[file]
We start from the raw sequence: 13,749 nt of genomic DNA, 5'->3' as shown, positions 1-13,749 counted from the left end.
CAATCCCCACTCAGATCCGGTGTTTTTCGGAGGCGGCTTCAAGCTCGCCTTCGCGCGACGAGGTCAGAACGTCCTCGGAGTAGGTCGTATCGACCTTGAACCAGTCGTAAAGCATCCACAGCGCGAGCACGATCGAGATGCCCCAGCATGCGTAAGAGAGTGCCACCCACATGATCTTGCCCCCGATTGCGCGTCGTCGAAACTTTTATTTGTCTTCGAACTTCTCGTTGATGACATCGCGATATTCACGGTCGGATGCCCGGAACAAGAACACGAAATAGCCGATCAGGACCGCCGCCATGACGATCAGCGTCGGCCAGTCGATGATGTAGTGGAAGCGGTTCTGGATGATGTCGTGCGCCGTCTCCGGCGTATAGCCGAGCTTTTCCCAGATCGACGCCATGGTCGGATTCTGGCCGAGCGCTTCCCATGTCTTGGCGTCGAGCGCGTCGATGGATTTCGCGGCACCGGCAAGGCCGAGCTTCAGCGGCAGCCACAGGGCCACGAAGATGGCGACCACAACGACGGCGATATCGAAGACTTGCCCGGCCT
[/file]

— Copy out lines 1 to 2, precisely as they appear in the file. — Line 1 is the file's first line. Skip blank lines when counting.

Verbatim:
We start from the raw sequence: 13,749 nt of genomic DNA, 5'->3' as shown, positions 1-13,749 counted from the left end.
CAATCCCCACTCAGATCCGGTGTTTTTCGGAGGCGGCTTCAAGCTCGCCTTCGCGCGACGAGGTCAGAACGTCCTCGGAGTAGGTCGTATCGACCTTGAACCAGTCGTAAAGCATCCACAGCGCGAGCACGATCGAGATGCCCCAGCATGCGTAAGAGAGTGCCACCCACATGATCTTGCCCCCGATTGCGCGTCGTCGAAACTTTTATTTGTCTTCGAACTTCTCGTTGATGACATCGCGATATTCACGGTCGGATGCCCGGAACAAGAACACGAAATAGCCGATCAGGACCGCCGCCATGACGATCAGCGTCGGCCAGTCGATGATGTAGTGGAAGCGGTTCTGGATGATGTCGTGCGCCGTCTCCGGCGTATAGCCGAGCTTTTCCCAGATCGACGCCATGGTCGGATTCTGGCCGAGCGCTTCCCATGTCTTGGCGTCGAGCGCGTCGATGGATTTCGCGGCACCGGCAAGGCCGAGCTTCAGCGGCAGCCACAGGGCCACGAAGATGGCGACCACAACGACGGCGATATCGAAGACTTGCCCGGCCT